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Discussion Starter · #1 ·
Ok well as many of us agree that the stock fender is a monstrosity I have decided to make my own diy fender eliminator. One because I am mildly mechanically inclined and two I am cheap. After reading post from others and being inspired I have decided to do this myself. However, I do not want to cut any of my original parts and believe that I can simply make a bracket out of aluminum or stainless to do the trick and look good. I have already removed the old fender thanks a bunch to another post here by SecretMachine! First I will make a template out of cardboard, test fit it, then get some steel and start forming. I'll try and take some good pics along the way and if it works out and looks good I will make a parts and price list along with any dimensions so anyone else can make their own and benefit from my experience. Unfortunately I can't post pics yet so I will be postwhoring on the intro forum to get my status upgraded. I expect this will take all weekend as I am unmotivated and lazy and my creativity only comes in short bursts.
 

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Discussion Starter · #2 ·
Well the project is slowly moving along. Taking some time to decide how to make the eliminator and avoid the gaps from other kits. Unfortunately I am not very artistically gifted so this is rough territory for me. But my design so far makes use of original parts with only a small sheet of steel and two bolts and shims. Need to make another trip to the hardware store for the shims and bolts tho so that may slow me down.
 

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Discussion Starter · #4 ·
Ok I'm done and I took some pics on the way. Hope they look good. Took quite a bit of test fit, remove, alter, test fit, remove, repeat, yada yada yada. It is mostly finished. Couple of spacers that I need to buy or make, using nuts in the mean time. Worked out pretty good, and was really cheap. Have to take a tutorial on the whole photobucket and link thing and then I will put the pics up and all that was involved.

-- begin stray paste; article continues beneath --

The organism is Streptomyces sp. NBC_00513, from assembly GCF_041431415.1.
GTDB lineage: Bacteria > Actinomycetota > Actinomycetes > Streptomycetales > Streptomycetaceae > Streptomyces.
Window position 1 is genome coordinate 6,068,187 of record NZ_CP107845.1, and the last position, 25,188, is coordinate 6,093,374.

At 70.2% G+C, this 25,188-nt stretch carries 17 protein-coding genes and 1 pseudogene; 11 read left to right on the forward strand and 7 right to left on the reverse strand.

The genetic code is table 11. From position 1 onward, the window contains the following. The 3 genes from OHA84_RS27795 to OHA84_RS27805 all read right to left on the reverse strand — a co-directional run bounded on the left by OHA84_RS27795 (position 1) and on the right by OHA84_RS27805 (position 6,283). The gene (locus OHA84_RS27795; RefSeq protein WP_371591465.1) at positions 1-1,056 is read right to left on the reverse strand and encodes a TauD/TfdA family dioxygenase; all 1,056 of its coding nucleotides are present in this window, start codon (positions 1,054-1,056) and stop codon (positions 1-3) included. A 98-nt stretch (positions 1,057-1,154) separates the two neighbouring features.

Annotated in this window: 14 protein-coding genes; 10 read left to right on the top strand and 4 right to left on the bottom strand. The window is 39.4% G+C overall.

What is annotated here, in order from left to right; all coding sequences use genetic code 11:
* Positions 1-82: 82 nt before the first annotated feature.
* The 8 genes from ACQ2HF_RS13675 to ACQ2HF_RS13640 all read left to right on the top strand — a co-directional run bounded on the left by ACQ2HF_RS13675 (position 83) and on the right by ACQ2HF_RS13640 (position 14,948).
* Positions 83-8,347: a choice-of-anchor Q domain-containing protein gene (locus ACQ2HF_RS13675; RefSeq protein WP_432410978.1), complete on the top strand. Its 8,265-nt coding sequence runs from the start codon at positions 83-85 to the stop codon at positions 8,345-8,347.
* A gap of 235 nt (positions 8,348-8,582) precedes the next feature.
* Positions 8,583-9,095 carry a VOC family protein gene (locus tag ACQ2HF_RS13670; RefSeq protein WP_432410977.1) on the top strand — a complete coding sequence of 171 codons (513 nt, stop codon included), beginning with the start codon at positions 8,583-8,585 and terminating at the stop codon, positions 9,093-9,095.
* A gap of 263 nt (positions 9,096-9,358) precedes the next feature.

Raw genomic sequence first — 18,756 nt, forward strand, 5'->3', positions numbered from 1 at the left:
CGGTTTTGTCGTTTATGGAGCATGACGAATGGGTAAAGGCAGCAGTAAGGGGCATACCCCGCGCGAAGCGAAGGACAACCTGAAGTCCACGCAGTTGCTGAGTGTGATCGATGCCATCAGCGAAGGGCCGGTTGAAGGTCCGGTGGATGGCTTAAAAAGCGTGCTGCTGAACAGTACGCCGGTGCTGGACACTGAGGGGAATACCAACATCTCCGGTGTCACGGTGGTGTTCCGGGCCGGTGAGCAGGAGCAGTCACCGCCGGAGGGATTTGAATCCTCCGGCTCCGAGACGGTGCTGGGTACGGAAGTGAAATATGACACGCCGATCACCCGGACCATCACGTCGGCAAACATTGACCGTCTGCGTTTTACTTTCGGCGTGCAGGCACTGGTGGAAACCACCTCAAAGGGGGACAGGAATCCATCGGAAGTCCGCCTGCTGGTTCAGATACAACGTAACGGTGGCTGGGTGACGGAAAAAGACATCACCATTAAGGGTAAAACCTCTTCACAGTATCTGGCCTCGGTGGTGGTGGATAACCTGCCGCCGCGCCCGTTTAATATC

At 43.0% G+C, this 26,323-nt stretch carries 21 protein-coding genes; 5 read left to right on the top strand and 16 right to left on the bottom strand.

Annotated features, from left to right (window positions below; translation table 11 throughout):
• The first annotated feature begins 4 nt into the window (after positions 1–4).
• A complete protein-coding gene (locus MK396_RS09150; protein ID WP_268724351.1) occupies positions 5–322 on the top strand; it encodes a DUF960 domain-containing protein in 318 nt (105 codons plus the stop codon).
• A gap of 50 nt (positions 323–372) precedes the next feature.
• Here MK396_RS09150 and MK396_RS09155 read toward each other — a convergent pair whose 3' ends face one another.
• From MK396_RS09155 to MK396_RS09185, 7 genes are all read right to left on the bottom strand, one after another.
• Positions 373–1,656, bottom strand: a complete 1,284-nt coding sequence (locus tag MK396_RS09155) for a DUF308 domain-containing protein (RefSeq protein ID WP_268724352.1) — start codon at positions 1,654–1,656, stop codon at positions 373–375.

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When posting pictures, use the links with the
tags to imbed the pictures into the forum.


Why did you not want to cut down the stock fender? I cut the stock fender, used about $5.00 in bolts, nuts and spacers and reused some of the stock brackets. Simple, doesnt leak, and IMO there is little to no value for the stock stuff.
 

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Discussion Starter · #9 ·
After test fitting the template on the bike I cut it out of 26 guage stamped steel that I got at Lowes for about $4. Now this is pretty thin steel so where the flap folds down for the light and plate attachments I used two "L" brackets as supports. about $1.18 at Lowes.
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Discussion Starter · #11 ·
I drilled two holes for the factory plate light and used a hole saw to make the opening for the light. Two nuts were used as shims temporarily for fitting. As I don't have all the proper shims I am using simple stove bolt nuts as shims in the mean time. Honestly they work just as good though.
 

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Discussion Starter · #12 ·
Now I have taken the turn signals and attached them to the bracket that had the reflectors on it. On this piece I did have to open up the holes a little bit for the wire to pass through and drilled two new holes for the signal studs to attach to. I also put silicone in the signals around the wire to keep moisture out.
 

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Discussion Starter · #16 ·
In this project other than a peice of sheet steel, one zip tie, two L brackets, four bolts and some nuts, and a dab of silicone everything I used came off the old fender. These are the parts that I didn't use.
 

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Discussion Starter · #18 ·
And here is the finished project. Not too bad, I'm pleased and other than couple hours of time it cost less than ten bucks total. Sorry the pictures are soo crappy, not sure why. If anyone has any questions or I left something out let me know and I'll be glad to help. Also while I was doing this I made a bracket out of the spare sheet steel to secure the rear seat without the handle piece. I think my next project will be to get ahold of a seat cowl and fab up some pieces to fill in the gaps made when the rear seat handle is removed and maybe make a mold for making the seat cowls and inserts out of fiberglass.
 

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Discussion Starter · #19 ·
Another angle. Oh by the way, the gap where the pieces come together will be filled with a strip of neoprene-like foam rubber. I used my last piece under the fuse box tho so I will have to get some more. It fills the void perfectly and it keeps any moisture out and looks really good.
 
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